German filling and packaging equipment manufacturer KHS has announced it is offering Innoket Neo labeling series for cans to manufacturers of small batches and producers.
“The machine opens up new avenues in product marketing and flexibility in production. Warehouse capacities are reduced and energy is saved,” KHS said in a statement.
The space-saving machine, which features 14 can plates driven by servomotors, is capable of labeling up to 35,000 full or empty cans in all standard sizes per hour.
Capable of being positioned upstream or downstream of the filler, the machine allows quick format changeovers and eliminates requirement of additional tools.
The firm said that the labeler offers high level of energy efficiency while the power consumption is of five kilowatts per hour.
KHS labeling product manager Cornelius Adolf said: “We’ve expanded our existing portfolio to include can labeling to give the customer more design options and enable these designs to be implemented faster with smaller warehouse capacities.”
The Innoket Neo machines can be used to apply self-adhesive film or paper labels on the container. It is capable of wrapping the container either partly or fully wrapped with a label, the company noted.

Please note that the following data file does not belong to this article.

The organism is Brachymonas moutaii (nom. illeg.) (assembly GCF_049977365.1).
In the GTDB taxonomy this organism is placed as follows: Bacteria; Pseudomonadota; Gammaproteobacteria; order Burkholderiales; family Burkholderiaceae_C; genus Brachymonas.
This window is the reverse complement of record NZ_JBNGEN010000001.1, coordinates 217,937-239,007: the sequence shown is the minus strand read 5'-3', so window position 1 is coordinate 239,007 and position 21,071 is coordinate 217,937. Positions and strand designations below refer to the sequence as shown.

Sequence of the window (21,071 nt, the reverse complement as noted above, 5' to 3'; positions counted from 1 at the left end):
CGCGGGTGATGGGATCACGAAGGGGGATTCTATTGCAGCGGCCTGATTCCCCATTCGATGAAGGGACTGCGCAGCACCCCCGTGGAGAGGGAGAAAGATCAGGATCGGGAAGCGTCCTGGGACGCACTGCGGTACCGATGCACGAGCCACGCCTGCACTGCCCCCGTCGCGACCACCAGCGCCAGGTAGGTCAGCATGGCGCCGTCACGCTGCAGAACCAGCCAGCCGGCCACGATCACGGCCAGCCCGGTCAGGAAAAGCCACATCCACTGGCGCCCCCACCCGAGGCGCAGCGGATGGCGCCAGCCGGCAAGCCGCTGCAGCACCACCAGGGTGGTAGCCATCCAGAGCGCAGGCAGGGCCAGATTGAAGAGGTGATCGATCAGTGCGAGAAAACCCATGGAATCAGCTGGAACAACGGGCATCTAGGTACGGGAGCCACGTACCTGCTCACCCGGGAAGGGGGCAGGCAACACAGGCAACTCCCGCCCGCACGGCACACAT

Additionally, the technology allows beverage producers to respond much more rapidly and flexibly to the growing variety of products and labels.
The Innoket Neo labeling series also allows changes to the design or logo within a few hours and the cans dressed with suitable motifs.
Adolf added: “Customers can even print their own labels. This considerably shortens the time to market. An attractive product is a clear distinguishing criterion at the point of sale.”
Currently, independent brewery BrewDog is using the new labeling technology in combination with the KHS can filler to meet its customers’ demands.
KHS, a wholly owned subsidiary of the SDAX-listed Salzgitter, is engaged in manufacturing filling and packaging systems for the beverage, food and non-food industries.
Based in Dortmund, Germany, KHS operates factories in Bad Kreuznach, Kleve and Worms.